Indoor Garden Lighting Guide

Lack of light is the number one killer of indoor plants behind too little or too much watering. If your plants don't have enough light they will grow slowly and could even die.

For young seedlings, light is particularly important. With too little light, new sprouts will become stretched (leggy) and fall over. Seedlings should be moved to light immediately after they sprout.

It's a good idea to experiment with different locations for your plants to find the best lighting conditions.

Indoor Lighting Considerations

  • Duration. The hours of light per day.
  • Intensity. The brightness of the light.
  • Coverage. The distance of the light to the plant.

Each component is important to ensure your plant has enough light to thrive.

There are two ways your plant will get light indoors: from the sun or from grow lights.


Most plants prefer placement near a clean, unobstructed, brightly lit south-facing window with at least 6-8 hours of sunlight per day.

Ensure outdoor temperatures are consistently above 55-60°F as a cold windowsill can prevent or slow growth. Avoid drastic temperature changes.


With sunlight, the duration of light available is always the same every day. However, depending on the season and latitude the hours available every day will change.

More light is available in the spring and summer than in fall and winter. In the Northern Hemisphere, higher latitudes have less light per day than lower latitudes.


While the intensity of solar output is constant, obstructions and the time of day affect how much light reaches your plant. The most intense light is directly in front of a clean, unobstructed window.

Dirty windows, other plants and trees, buildings, and any other number of things can affect the intensity of light that reaches your plant's leaves.

Peak light intensity, depending on which direction your window is facing, is typically highest during the middle of the day.

The direction of your windows plays a critical role in how much light your plants receive. A south facing window is best (in the Northern Hemisphere), though an east or west facing window can work too.

  • South-facing: Provides the most light. Plants can be placed far from the window and still receive bright light.
  • East-facing: Much less light than south-facing. Plants can be placed a few feet from the window, but not much further.
  • West-facing: Same as east-facing, but transmits more heat. Use a sheer curtain during the middle of the day.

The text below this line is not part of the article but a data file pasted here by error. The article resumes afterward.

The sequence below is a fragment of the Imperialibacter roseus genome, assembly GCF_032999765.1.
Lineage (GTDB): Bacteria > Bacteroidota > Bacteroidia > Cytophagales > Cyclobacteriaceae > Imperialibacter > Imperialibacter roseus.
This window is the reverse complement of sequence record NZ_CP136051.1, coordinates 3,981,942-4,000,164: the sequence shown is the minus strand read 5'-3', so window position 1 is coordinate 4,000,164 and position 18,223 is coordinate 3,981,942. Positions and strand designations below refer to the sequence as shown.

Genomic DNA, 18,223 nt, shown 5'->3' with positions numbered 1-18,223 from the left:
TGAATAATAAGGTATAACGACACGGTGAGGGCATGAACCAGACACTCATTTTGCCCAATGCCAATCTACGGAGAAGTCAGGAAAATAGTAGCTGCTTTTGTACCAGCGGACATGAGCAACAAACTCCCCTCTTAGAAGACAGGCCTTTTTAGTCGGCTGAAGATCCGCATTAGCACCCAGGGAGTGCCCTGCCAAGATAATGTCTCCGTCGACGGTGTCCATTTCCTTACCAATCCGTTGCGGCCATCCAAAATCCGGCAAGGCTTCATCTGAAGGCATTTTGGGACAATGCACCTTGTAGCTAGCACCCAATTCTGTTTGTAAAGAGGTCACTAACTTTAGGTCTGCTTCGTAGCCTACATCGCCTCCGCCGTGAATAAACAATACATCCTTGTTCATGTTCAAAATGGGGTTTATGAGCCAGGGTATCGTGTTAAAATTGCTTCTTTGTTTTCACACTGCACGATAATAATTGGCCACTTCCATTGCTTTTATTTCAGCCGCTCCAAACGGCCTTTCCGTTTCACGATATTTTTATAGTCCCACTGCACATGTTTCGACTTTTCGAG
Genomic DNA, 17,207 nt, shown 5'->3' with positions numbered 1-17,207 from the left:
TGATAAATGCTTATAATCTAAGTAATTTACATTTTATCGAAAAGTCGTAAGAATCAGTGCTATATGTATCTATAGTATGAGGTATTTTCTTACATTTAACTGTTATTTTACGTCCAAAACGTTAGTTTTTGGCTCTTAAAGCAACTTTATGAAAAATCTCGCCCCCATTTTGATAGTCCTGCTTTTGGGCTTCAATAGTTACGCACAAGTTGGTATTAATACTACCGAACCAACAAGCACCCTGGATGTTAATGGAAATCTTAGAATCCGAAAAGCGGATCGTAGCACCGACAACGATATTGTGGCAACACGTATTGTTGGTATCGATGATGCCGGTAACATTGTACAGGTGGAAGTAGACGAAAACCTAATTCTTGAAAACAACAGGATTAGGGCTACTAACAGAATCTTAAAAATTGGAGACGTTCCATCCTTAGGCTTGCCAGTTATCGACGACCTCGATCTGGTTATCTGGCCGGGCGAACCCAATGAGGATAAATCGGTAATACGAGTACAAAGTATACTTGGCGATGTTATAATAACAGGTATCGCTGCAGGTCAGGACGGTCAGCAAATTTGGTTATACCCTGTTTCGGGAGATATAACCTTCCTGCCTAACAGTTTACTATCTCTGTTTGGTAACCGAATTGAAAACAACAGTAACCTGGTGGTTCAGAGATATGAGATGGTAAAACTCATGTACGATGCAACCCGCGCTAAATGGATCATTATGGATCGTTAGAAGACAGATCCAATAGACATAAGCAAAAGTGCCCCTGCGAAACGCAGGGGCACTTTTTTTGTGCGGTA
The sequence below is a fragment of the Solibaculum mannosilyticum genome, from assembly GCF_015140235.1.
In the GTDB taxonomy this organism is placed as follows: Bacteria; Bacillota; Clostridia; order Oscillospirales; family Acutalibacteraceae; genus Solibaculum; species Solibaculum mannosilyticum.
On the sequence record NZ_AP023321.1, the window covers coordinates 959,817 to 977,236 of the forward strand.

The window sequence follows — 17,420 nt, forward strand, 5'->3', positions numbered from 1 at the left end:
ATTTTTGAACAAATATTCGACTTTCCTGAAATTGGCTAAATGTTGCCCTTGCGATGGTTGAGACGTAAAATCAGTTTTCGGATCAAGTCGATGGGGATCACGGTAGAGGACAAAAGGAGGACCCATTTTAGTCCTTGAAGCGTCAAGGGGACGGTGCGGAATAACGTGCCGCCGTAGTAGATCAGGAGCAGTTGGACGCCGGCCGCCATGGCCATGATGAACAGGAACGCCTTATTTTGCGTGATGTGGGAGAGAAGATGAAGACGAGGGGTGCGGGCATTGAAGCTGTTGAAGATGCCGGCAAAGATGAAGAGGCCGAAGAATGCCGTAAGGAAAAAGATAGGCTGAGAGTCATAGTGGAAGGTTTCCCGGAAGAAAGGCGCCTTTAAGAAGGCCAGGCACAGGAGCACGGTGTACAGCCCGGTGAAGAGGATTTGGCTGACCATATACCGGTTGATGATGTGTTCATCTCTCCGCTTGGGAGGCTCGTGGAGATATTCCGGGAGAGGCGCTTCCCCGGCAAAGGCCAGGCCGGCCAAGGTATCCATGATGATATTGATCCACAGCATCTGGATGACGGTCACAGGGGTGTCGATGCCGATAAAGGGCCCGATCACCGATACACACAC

• North-facing: Provides the least light. Plants must be placed directly in front of the window for any amount of light.


While indoor plants typically don't have a problem with too much sunlight, if your plant is wilting, and you're keeping it watered, try moving it a few feet from the window or put up a sheer curtain during the middle of the day.

    Grow Lights

    Grow lights are specially designed light bulbs for growing plants that can be used anywhere. The most cost effective and energy efficient options are T5 fluorescent (get a 6500 K bulb) or LED grow lights (get a blue or full spectrum for vegetative growing).


    By using a timer, grow lights can be controlled to turn on and off at specific times. This is incredibly helpful. The lights should be on for 12-18 hours per day, with the ideal duration closer to 16-18 hours per day for the fastest growth.

    Don't leave them on 24 hours per day - give your plants a chance to rest.


    Most lights designated as "grow lights" will be bright enough to grow a plant. However, there are exceptions.

    T5 fluorescent lights are an excellent, energy efficient, and cost effective option. While 1 bulb can work, 2 or more is ideal - particularly when that's the only source of light for your plant. T5 bulbs typically come in 2-4 ft lengths so plan your layout accordingly. Make sure to get a bulb rated at 6500 K.

    Even more energy efficient than T5 lights, LED grow lights may give off a purple or pink glow. This is normal as part of their incredible efficiency - plants prefer certain wavelengths of light so the LED emits only what it needs to. Make sure the light is at least 7-15 watts for adequate output. Very cheap options should be avoided as their actual output may not match the advertised wattage. For growing herbs or greens, get a blue or full spectrum LED system. For flowering plants (tomato, etc.), get a red spectrum.


    Because the output of grow lights is less than that that of the sun (good thing too), the lights need to be kept close to the plant's leaves.

    As the plants grow, simply adjust the grow lights up. Keep T5 grow lights 3-6 inches from the leaves. LED lights should be kept 8-12 inches away from plants.

    If the leaves start to turn brown and crispy on the tips near the light, they may be getting burned - move the lights a bit further away.


    That's it! Now all you have to do now is select the best lighting option for you - then your indoor garden will be lit!


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